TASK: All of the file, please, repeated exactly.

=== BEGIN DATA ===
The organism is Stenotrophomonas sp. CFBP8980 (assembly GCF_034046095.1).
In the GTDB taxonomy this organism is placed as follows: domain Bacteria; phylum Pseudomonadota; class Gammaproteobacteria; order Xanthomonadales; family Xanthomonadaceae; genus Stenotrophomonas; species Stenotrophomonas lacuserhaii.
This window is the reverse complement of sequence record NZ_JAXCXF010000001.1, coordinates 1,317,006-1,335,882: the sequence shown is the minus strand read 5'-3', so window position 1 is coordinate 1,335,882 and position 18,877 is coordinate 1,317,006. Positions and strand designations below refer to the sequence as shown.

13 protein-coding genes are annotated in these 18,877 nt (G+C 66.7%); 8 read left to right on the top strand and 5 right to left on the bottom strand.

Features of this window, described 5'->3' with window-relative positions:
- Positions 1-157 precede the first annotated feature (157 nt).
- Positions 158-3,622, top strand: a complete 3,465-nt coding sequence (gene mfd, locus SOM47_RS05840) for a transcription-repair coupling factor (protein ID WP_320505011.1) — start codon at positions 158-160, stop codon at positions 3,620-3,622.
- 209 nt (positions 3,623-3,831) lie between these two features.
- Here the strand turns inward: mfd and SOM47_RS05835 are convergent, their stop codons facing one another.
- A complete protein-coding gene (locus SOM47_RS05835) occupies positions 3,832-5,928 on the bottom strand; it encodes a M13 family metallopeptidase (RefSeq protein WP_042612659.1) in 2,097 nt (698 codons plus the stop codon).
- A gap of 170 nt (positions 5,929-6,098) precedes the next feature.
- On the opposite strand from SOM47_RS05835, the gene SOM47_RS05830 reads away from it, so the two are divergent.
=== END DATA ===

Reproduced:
The organism is Stenotrophomonas sp. CFBP8980 (assembly GCF_034046095.1).
In the GTDB taxonomy this organism is placed as follows: domain Bacteria; phylum Pseudomonadota; class Gammaproteobacteria; order Xanthomonadales; family Xanthomonadaceae; genus Stenotrophomonas; species Stenotrophomonas lacuserhaii.
This window is the reverse complement of sequence record NZ_JAXCXF010000001.1, coordinates 1,317,006-1,335,882: the sequence shown is the minus strand read 5'-3', so window position 1 is coordinate 1,335,882 and position 18,877 is coordinate 1,317,006. Positions and strand designations below refer to the sequence as shown.

13 protein-coding genes are annotated in these 18,877 nt (G+C 66.7%); 8 read left to right on the top strand and 5 right to left on the bottom strand.

Features of this window, described 5'->3' with window-relative positions:
- Positions 1-157 precede the first annotated feature (157 nt).
- Positions 158-3,622, top strand: a complete 3,465-nt coding sequence (gene mfd, locus SOM47_RS05840) for a transcription-repair coupling factor (protein ID WP_320505011.1) — start codon at positions 158-160, stop codon at positions 3,620-3,622.
- 209 nt (positions 3,623-3,831) lie between these two features.
- Here the strand turns inward: mfd and SOM47_RS05835 are convergent, their stop codons facing one another.
- A complete protein-coding gene (locus SOM47_RS05835) occupies positions 3,832-5,928 on the bottom strand; it encodes a M13 family metallopeptidase (RefSeq protein WP_042612659.1) in 2,097 nt (698 codons plus the stop codon).
- A gap of 170 nt (positions 5,929-6,098) precedes the next feature.
- On the opposite strand from SOM47_RS05835, the gene SOM47_RS05830 reads away from it, so the two are divergent.